The new generation of high-performance wood materials offers unexpected hi-tech possibilities to the worlds of design and architecture.
Montessori: 5 DIY toys made of recycled materials
Many of the toys and educational materials for children of all ages proposed by the Montessori method can be realised at home with recycled materials.
Many of the toys and educational materials for children of different ages proposed by the Montessori method can be easily realised at home using recycled materials. Here are a few ideas.
The treasure basket was conceived by British psychopedagogist Elinor Goldschmied and was successfully used in the Montessori method. This is not a true toy but an activity that allow little children (from 6/7 months up or since the baby can sit up) to explore the world, become familiar with different materials, textures and shapes. In the treasure basket you should put natural objects that are not made of synthetic materials like plastic. You can put in it objects made of wood, metal, paper or paperboard, hay, wool, cotton, rubber, glass, leather, fur etc. Then you should let your baby choose, manipulate, “taste” and explore the materials that you put in it.
More info here.
You just need a few plywood boards and manual skills to realise some panels at home that allow your children to experience different sensations (smooth/uneven, cold/hot surfaces) and improve their manual skills trying their hand at tying laces, fasting buttons, opening and closing different types of locks, pushing buttons, turning a crank or gear. According to the child’s age there are different types of panels: with laces, zips and buttons or bolts and locks, and also with different types of surfaces (uneven, slippery, granular). It’s fundamental to safely fix the elements on the board as well as make sure that the materials used are intact and safe for the children.
Here is a multi-activity panel completely made of recycled materials.
Colour matching game
You just need wooden clothes pegs and cardboards hanging from a string of wool or a twine. Children colour the cardboards and pegs (primary colors for small children, various shades of colour for older babies) with tempera or non-toxic paints and then they insert them in the strings. Children must match the colours, simply by attaching each clip to a cardboard of the same color.
This is a type of modified stool that allows children to play and safely explore the world a few feet off the ground. In order to make a learning tower you can use an old stool (as long as it is solid and safe) and wooden boards. Be careful to firmly fix the various elements and use non-toxic paints.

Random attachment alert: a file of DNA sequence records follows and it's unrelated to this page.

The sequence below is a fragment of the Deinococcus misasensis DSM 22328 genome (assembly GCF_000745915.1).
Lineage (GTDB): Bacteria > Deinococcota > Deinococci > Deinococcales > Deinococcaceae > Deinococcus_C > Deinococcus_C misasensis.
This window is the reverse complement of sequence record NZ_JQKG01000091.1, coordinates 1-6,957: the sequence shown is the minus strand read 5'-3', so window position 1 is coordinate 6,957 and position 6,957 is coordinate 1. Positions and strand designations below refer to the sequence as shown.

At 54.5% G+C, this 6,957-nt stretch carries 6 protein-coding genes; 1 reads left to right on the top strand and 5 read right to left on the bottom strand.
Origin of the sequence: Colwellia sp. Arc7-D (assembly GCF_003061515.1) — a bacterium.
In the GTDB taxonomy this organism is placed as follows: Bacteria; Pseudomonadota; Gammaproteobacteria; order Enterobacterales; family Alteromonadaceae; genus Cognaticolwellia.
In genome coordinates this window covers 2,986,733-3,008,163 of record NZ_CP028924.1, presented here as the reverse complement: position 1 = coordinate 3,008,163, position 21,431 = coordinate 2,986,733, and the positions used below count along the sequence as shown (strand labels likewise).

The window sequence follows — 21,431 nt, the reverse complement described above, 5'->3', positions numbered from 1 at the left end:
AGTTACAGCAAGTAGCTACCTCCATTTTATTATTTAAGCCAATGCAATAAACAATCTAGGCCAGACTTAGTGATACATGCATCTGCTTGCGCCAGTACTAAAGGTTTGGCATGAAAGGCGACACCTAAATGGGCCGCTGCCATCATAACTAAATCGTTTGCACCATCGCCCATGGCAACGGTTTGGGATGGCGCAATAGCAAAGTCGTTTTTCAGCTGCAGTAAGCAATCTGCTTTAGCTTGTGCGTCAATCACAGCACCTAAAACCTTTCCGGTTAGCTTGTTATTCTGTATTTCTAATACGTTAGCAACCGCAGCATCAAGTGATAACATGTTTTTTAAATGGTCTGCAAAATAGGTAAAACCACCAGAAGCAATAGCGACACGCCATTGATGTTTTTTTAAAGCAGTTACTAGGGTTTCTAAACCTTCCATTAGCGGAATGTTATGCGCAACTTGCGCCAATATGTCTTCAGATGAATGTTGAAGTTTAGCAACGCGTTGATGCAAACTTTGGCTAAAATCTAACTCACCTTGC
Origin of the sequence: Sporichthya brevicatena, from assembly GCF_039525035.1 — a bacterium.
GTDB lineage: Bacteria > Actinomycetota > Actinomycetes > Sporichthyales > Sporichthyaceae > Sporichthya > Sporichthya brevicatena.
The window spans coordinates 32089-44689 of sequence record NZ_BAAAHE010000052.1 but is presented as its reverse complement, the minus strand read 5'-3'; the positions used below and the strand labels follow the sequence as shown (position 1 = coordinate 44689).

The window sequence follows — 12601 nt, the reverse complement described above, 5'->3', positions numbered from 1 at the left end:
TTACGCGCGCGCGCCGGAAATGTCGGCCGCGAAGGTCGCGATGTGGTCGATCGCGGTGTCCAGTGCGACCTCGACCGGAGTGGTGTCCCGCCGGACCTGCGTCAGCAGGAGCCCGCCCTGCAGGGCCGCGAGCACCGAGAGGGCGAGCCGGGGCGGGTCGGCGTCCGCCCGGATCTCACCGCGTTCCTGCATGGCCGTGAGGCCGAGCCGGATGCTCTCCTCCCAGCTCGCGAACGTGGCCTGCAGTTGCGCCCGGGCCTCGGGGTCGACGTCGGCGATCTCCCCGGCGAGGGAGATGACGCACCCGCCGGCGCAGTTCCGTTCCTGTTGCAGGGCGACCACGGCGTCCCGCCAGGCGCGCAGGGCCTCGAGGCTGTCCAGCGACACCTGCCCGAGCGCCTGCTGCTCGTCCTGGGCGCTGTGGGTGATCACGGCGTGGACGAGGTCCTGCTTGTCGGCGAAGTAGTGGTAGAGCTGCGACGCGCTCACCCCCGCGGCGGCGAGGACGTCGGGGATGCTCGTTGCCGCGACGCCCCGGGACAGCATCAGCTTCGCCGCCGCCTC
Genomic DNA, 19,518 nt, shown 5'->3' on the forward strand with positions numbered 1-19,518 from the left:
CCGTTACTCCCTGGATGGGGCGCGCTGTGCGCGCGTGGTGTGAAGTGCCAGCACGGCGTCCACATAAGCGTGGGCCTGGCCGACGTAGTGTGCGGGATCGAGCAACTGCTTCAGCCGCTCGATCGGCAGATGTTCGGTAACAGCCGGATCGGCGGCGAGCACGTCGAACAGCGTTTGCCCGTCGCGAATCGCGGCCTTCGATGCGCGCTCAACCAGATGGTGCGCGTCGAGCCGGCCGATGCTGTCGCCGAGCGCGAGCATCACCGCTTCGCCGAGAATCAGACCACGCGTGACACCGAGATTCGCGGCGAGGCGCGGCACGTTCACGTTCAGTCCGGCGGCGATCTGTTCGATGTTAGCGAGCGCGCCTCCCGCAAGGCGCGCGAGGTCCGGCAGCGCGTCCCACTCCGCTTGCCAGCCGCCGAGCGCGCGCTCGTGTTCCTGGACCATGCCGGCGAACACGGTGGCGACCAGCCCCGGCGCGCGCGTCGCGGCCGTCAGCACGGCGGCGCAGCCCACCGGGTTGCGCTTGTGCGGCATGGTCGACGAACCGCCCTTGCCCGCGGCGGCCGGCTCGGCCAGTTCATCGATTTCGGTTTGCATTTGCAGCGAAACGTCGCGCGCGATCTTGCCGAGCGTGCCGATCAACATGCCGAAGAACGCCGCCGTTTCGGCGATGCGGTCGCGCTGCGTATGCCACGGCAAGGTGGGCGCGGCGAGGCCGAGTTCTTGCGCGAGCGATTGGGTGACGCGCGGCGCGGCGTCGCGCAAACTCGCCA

Carousels for babies
It should be placed above the crib so that the baby can follow its swinging and movements. There are different types of carousel depending on the age of the child, but the general criteria to realise one are: create the items you want to hang with lightweight materials and simple shapes, and use contrasting colours such as black and white. The carousel should be suspended about 30 cm away from the lying child and periodically replaced to draw the baby’s attention.
Info on DIY Montessori carousels.
By recovering clothes discarded in the West, Togolese designer Amah Ayiv gives them new life through his high fashion creations.
All catwalks in July will be broadcast online: after Paris, it’s Milan Digital Fashion Week’s turn. And the biggest beneficiary is the environment.
Disabled travellers need not fear Japan. Accessible Japan founder Josh Grisdale tells us about his commitment to opening the country’s doors to everyone.
Kalongo Hospital in Uganda is on high alert. Medics are facing the pandemic amid an already precarious healthcare situation, in a country with only 55 intensive care beds.
Indigenous peoples in the isolated region are suffering from poor access to health, with several cities becoming hotspots of coronavirus in the Amazon. Indigenous leaders, health experts and NGOs are calling for international help.
The book Fashion Industry 2030 aims to contribute to reshaping the future through sustainability and responsible innovation. An exclusive opportunity to read its introduction.
Milan has announced one of Europe’s most ambitious mobility schemes, known as Strade Aperte (open roads). Its goal is to reduce cars in phase 2 of the lockdown by increasing bike lanes and pedestrian areas.
The government believes it’s on the right track to addressing the coronavirus in Bangladesh. But millions don’t have enough food and as most hospitals refuse patients with a fever and cough, the poor are dying.